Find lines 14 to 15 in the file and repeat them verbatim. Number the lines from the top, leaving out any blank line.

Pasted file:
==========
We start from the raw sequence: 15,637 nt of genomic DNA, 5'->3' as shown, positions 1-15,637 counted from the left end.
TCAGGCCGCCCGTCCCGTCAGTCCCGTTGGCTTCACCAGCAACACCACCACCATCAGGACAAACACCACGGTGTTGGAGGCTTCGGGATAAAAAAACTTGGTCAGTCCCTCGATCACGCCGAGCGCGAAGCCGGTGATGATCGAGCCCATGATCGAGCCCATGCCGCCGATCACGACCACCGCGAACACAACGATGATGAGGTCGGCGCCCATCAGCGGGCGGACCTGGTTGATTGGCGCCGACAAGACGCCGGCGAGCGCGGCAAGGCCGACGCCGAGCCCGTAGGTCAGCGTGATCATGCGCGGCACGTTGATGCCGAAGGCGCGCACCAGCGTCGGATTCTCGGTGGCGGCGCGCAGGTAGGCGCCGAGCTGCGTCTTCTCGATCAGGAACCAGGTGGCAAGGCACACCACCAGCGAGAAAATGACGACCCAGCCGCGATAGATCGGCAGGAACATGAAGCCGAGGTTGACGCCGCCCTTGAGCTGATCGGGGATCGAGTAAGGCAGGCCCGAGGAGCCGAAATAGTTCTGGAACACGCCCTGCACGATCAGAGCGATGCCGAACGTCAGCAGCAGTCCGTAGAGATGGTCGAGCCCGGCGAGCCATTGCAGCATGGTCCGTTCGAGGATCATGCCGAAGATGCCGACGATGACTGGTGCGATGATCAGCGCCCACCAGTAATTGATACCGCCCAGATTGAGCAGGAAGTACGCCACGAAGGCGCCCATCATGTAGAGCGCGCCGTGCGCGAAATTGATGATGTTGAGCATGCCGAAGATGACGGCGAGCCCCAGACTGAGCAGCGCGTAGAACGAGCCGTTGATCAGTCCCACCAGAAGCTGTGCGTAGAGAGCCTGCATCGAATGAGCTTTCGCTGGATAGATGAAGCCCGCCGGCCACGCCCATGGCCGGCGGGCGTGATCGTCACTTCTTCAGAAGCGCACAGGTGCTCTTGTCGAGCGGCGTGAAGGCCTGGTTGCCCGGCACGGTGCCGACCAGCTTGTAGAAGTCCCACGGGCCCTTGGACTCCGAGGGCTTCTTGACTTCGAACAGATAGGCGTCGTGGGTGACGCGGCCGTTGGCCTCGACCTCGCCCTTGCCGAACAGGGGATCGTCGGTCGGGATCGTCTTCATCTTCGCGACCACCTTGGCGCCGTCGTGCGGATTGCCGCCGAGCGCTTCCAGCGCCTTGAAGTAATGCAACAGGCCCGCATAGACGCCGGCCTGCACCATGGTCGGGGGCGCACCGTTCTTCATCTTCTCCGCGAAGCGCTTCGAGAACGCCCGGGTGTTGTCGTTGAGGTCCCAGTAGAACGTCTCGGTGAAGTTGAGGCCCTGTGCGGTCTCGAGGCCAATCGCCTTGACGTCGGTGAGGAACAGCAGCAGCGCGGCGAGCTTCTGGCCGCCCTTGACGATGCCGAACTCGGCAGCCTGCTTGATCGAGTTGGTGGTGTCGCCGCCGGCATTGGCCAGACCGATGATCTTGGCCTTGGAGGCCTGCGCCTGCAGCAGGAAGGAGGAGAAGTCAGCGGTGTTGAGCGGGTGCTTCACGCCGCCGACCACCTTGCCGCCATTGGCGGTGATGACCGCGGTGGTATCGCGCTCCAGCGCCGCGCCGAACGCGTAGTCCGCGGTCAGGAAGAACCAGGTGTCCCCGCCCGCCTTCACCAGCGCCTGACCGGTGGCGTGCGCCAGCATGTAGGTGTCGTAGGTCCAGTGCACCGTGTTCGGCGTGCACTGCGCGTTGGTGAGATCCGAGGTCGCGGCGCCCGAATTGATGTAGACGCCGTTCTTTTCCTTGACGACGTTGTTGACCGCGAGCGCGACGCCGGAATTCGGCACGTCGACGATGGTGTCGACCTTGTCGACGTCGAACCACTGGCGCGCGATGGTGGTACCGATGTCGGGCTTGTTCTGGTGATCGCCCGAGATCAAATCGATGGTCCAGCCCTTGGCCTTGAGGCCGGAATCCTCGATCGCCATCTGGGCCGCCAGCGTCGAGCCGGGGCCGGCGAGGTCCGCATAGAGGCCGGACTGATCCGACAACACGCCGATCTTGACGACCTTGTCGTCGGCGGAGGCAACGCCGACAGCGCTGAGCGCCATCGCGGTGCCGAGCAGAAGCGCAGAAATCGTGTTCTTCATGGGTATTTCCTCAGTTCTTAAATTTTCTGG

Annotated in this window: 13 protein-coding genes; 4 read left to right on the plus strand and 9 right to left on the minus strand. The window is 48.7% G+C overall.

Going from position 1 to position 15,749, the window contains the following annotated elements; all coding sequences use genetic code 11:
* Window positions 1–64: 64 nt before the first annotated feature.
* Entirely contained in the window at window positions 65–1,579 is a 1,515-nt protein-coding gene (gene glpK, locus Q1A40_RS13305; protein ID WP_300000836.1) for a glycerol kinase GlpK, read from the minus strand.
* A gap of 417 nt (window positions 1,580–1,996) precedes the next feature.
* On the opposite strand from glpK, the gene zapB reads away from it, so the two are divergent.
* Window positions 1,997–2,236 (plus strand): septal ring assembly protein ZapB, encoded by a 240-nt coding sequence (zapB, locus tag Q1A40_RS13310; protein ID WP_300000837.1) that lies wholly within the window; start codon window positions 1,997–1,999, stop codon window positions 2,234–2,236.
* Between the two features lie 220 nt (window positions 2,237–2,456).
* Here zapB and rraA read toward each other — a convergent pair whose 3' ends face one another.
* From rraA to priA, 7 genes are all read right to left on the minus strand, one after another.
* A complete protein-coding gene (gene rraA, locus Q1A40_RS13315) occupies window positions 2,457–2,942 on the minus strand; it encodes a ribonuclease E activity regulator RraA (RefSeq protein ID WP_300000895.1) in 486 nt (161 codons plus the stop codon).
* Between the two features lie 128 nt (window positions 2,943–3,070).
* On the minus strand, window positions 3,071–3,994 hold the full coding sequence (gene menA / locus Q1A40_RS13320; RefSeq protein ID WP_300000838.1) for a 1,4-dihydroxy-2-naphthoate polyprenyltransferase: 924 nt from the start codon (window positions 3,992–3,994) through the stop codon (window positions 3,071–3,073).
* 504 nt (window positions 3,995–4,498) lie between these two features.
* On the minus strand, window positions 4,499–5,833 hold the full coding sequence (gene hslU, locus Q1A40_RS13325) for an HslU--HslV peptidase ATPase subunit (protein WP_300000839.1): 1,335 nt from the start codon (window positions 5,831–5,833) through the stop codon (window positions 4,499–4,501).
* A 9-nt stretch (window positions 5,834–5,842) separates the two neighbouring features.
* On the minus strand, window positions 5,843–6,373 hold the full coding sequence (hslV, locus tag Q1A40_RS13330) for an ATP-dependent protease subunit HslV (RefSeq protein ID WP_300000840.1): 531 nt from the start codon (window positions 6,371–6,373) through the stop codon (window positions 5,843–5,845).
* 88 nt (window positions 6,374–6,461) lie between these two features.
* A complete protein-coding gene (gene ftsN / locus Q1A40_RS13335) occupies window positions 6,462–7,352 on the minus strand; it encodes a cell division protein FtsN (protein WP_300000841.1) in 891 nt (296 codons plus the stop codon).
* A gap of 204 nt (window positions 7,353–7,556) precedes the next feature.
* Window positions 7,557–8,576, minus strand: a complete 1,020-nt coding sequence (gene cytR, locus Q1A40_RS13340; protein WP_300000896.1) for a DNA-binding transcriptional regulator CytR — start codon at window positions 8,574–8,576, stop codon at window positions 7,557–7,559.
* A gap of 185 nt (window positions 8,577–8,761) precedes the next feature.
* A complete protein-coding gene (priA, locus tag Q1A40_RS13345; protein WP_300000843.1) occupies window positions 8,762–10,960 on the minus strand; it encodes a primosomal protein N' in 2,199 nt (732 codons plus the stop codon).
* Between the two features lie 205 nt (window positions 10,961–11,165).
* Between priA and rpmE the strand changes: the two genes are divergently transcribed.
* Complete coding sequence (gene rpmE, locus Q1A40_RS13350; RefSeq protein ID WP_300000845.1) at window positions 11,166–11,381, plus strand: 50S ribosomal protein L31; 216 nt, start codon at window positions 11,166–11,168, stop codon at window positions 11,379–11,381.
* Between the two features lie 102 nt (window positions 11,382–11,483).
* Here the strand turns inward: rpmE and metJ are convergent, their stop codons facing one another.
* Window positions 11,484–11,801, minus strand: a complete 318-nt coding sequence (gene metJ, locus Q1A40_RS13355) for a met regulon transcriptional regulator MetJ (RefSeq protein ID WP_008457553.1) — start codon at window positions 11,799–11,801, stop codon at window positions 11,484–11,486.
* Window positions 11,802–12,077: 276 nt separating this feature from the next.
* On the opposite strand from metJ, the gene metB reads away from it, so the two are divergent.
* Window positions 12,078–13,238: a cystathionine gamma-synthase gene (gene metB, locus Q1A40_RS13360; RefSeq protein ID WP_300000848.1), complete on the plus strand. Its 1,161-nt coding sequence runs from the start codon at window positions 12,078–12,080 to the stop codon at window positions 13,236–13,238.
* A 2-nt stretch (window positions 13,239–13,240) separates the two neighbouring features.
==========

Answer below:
* Between the two features lie 128 nt (window positions 2,943–3,070).
* On the minus strand, window positions 3,071–3,994 hold the full coding sequence (gene menA / locus Q1A40_RS13320; RefSeq protein ID WP_300000838.1) for a 1,4-dihydroxy-2-naphthoate polyprenyltransferase: 924 nt from the start codon (window positions 3,992–3,994) through the stop codon (window positions 3,071–3,073).